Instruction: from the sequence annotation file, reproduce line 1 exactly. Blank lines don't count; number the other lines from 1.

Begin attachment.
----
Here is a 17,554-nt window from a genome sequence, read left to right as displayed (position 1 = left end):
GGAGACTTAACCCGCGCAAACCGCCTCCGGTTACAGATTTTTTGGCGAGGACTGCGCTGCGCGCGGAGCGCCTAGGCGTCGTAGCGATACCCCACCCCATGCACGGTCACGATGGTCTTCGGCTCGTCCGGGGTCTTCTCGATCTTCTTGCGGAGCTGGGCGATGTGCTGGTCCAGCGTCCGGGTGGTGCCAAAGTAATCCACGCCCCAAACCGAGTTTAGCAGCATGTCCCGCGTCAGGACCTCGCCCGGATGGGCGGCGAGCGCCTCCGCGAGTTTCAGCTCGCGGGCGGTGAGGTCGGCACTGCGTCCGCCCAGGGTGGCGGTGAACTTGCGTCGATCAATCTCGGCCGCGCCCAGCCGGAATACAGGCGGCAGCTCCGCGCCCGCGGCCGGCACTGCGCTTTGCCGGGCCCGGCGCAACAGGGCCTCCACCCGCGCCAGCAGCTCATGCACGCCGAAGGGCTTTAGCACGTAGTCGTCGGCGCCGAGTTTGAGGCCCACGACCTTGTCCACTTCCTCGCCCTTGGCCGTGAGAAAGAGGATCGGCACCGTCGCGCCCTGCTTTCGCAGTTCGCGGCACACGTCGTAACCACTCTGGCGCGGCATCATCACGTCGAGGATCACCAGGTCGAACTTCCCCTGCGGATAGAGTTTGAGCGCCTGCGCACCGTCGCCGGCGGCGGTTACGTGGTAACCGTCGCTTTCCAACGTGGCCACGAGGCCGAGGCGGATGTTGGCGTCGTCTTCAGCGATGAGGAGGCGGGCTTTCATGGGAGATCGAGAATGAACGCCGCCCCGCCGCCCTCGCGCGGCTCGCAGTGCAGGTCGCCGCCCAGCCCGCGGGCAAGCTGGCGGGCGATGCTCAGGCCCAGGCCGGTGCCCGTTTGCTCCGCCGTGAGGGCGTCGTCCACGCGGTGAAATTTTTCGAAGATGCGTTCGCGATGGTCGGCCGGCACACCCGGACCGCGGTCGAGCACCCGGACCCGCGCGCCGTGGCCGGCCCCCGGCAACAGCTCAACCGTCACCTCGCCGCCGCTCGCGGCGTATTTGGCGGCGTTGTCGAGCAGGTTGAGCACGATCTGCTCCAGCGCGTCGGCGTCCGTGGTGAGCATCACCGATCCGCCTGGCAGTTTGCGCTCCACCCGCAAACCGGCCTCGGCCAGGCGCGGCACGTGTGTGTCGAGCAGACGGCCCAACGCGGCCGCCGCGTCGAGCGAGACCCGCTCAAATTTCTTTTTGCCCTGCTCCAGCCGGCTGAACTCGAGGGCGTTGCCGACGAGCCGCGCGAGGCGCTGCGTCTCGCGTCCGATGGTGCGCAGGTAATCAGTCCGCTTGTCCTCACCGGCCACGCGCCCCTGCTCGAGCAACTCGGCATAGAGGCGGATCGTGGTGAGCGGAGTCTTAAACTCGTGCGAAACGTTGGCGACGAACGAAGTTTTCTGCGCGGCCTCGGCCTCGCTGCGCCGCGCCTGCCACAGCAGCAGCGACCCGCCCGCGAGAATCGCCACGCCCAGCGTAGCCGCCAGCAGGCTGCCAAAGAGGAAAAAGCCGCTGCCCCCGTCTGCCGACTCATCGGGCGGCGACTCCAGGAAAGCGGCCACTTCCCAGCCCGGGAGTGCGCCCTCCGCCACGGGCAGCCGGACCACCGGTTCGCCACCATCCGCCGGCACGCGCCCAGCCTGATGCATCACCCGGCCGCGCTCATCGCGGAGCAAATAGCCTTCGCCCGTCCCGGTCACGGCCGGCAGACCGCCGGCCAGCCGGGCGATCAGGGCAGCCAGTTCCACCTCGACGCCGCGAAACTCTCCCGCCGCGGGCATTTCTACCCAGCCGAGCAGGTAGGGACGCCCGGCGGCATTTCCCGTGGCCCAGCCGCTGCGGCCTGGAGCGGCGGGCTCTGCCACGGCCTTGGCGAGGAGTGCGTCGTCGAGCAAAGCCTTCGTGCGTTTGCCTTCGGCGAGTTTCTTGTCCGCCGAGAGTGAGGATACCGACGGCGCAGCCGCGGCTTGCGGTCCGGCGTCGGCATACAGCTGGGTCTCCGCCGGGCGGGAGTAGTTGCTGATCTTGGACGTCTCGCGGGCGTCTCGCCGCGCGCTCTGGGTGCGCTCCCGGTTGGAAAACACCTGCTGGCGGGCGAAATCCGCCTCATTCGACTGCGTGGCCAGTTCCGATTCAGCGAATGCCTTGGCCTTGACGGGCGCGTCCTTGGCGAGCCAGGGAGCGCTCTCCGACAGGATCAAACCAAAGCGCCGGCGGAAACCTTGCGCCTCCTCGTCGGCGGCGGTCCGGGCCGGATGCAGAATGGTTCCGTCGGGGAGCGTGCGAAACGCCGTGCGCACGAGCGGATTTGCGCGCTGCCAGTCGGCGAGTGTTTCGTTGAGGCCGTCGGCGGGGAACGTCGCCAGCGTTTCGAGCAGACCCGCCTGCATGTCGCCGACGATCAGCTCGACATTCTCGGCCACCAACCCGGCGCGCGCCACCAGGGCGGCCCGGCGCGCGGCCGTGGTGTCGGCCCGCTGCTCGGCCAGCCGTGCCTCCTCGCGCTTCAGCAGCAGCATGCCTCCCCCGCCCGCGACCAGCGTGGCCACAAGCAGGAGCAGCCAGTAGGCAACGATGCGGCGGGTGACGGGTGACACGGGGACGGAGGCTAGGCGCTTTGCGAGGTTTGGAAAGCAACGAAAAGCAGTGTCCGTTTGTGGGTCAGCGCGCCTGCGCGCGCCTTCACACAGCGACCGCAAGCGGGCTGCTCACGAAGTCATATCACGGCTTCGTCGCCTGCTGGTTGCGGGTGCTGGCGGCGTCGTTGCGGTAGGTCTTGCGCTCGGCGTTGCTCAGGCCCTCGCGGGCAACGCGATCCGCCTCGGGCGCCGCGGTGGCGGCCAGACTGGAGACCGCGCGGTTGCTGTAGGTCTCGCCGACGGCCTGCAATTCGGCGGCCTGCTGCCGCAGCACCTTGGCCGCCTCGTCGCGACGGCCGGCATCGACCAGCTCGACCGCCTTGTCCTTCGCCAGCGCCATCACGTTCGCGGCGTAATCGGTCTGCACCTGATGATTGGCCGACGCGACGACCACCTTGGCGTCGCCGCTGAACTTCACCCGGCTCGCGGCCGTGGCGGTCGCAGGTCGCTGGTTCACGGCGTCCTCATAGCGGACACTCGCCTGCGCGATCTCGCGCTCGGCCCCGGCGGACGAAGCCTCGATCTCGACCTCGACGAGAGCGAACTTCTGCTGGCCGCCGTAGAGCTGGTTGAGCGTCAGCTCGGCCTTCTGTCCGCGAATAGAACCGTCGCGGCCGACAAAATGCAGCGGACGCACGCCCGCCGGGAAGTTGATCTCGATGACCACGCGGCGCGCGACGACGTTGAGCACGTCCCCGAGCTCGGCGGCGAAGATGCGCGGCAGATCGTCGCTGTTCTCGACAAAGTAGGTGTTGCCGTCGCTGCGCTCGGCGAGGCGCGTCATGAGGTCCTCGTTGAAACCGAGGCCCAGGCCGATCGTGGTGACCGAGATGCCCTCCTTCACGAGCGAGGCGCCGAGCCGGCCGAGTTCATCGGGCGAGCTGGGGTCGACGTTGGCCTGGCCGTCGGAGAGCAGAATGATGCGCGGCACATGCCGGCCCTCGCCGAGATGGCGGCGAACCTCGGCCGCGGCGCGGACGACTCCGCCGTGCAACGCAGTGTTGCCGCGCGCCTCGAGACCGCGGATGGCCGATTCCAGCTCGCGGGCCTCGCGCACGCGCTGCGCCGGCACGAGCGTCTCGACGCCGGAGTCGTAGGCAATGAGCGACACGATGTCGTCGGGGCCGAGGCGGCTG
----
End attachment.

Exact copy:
Here is a 17,554-nt window from a genome sequence, read left to right as displayed (position 1 = left end):